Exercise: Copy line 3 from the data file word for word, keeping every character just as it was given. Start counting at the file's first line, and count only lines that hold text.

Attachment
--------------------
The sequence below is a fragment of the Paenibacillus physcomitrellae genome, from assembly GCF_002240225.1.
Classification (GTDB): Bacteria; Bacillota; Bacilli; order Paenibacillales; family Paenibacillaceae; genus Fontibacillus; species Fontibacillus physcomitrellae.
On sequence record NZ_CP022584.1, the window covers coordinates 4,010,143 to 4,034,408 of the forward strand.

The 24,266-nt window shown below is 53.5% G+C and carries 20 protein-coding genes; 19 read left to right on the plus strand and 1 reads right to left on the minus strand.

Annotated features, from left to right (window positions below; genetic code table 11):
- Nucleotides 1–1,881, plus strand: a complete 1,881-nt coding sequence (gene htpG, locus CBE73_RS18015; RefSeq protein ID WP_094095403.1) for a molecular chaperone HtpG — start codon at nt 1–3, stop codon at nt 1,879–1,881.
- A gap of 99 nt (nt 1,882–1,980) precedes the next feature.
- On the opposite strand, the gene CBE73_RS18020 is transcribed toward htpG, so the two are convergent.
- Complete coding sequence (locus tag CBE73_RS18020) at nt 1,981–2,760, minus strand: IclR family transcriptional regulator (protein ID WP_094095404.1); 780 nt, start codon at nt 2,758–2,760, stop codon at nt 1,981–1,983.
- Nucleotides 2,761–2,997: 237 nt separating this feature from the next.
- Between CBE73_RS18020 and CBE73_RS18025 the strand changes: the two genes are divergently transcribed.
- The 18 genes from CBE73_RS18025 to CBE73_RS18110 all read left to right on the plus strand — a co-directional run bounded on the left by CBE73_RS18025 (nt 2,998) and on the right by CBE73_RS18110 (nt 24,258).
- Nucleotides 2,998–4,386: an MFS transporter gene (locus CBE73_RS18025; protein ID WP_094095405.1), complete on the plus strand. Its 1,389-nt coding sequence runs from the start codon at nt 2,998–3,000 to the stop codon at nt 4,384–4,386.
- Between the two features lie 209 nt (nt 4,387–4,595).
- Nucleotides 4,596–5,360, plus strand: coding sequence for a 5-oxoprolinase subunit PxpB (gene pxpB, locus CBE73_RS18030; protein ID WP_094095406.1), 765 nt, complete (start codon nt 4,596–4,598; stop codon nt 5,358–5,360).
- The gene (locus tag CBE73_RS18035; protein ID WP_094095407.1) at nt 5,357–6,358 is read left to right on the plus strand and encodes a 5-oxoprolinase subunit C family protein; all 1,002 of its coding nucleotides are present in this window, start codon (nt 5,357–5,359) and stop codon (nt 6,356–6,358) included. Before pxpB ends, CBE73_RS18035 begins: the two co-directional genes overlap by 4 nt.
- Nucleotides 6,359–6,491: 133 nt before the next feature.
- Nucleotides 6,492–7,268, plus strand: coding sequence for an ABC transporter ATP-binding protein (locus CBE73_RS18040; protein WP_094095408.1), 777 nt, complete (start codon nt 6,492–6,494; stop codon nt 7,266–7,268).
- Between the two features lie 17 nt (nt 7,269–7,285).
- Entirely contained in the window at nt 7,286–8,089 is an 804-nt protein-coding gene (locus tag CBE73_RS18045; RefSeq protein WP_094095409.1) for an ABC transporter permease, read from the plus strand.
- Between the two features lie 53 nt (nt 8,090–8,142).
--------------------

On sequence record NZ_CP022584.1, the window covers coordinates 4,010,143 to 4,034,408 of the forward strand.